A dirty drug works on more than one system in the body rather than targeting one specific part. For example, a dirty drug may be able to produce changes in your mood and changes to your pain level.

Sometimes, a drug is developed to produce a specific outcome and target a particular part or molecule in the body, which helps reduce the potential side effects of the drug. Other times, drugs are wide-ranging in their targets. They aren’t selective about what receptors they bind with or proteins they influence. Dirty drugs are sometimes called “promiscuous” or “nonselective.”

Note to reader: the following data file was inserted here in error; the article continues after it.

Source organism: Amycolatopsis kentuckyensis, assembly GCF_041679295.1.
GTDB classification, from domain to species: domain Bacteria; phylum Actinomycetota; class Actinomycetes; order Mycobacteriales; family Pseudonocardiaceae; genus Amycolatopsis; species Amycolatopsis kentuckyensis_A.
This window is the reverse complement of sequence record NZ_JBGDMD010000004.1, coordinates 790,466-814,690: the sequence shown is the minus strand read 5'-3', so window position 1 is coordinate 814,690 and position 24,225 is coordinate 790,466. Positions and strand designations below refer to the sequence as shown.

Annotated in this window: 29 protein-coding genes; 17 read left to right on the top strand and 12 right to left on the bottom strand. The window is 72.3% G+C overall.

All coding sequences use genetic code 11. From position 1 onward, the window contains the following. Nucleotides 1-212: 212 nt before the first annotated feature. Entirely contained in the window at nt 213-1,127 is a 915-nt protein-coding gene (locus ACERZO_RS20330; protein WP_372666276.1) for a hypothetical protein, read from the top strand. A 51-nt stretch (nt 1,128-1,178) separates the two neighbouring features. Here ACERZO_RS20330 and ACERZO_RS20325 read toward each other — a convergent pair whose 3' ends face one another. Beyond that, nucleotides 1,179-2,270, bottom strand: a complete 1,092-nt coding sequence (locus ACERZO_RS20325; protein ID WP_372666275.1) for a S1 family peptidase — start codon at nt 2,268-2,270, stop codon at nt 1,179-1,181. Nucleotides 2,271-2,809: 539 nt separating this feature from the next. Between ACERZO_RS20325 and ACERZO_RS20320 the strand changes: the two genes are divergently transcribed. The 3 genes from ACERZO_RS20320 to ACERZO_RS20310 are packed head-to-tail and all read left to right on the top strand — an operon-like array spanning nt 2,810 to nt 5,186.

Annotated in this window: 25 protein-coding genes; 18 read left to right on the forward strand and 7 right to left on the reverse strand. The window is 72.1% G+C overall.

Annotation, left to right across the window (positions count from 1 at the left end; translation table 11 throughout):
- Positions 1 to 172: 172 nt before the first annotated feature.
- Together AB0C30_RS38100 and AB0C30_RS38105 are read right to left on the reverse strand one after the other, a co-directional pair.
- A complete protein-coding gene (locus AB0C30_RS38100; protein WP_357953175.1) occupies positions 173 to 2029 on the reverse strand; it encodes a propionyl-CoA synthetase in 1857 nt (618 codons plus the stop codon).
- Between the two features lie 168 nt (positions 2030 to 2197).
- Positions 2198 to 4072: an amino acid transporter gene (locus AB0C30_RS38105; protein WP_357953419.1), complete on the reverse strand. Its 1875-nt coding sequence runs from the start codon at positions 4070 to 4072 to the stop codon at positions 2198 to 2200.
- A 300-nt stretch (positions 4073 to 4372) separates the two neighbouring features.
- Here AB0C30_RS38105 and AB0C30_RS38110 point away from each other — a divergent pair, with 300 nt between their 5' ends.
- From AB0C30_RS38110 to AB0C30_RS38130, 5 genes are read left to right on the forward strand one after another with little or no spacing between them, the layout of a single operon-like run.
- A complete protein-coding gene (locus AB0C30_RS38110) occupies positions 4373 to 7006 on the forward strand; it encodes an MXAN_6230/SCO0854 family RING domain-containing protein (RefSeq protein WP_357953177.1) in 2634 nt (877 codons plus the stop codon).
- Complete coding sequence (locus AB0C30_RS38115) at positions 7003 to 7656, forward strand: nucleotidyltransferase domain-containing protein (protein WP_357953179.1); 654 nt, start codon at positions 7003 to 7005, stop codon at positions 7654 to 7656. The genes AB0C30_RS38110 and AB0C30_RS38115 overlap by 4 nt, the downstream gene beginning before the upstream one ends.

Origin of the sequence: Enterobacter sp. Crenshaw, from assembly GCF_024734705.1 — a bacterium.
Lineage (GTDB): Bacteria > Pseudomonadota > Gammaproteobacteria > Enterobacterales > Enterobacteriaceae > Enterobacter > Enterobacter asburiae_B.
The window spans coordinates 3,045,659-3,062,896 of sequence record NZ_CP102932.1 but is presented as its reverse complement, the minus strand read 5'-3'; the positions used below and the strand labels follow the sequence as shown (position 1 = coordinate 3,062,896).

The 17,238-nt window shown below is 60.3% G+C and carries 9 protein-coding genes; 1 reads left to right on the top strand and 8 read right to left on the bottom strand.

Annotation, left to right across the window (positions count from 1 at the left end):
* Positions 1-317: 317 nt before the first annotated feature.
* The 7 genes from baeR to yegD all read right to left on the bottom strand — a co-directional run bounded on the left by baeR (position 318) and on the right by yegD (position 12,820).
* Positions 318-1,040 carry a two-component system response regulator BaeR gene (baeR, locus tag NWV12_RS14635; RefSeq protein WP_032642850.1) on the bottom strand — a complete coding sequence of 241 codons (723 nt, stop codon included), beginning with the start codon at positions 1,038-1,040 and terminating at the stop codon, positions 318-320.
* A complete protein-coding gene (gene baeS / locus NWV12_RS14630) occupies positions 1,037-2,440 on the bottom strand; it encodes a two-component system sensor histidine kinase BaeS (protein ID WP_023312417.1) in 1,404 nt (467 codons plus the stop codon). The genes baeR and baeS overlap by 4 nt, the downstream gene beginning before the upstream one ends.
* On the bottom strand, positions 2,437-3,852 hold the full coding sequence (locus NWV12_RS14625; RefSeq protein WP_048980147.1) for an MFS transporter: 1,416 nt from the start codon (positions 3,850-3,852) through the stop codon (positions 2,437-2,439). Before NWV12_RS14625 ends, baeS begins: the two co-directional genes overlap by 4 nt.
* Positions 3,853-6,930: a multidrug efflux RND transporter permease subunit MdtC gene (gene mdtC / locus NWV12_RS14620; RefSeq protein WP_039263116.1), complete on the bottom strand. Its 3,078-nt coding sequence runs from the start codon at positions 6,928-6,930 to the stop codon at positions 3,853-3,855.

These qualities don’t mean that dirty drugs are “bad” or ineffective. On the contrary, some researchers believe that the more wide-ranging or polypharmacological the drug’s targets are, the more they could help treat certain diseases.

Dirty drugs also make many off-label uses of medications possible. When a medication is prescribed for off-label use, it is used to treat something other than what was initially approved.

Other Meanings of Dirty Drug

While we’ve discussed the pharmacological definition of a dirty drug, the term is also used to describe street drugs of poor quality. In this context, “poor quality” refers to drugs combined with other, more dangerous, illegal substances.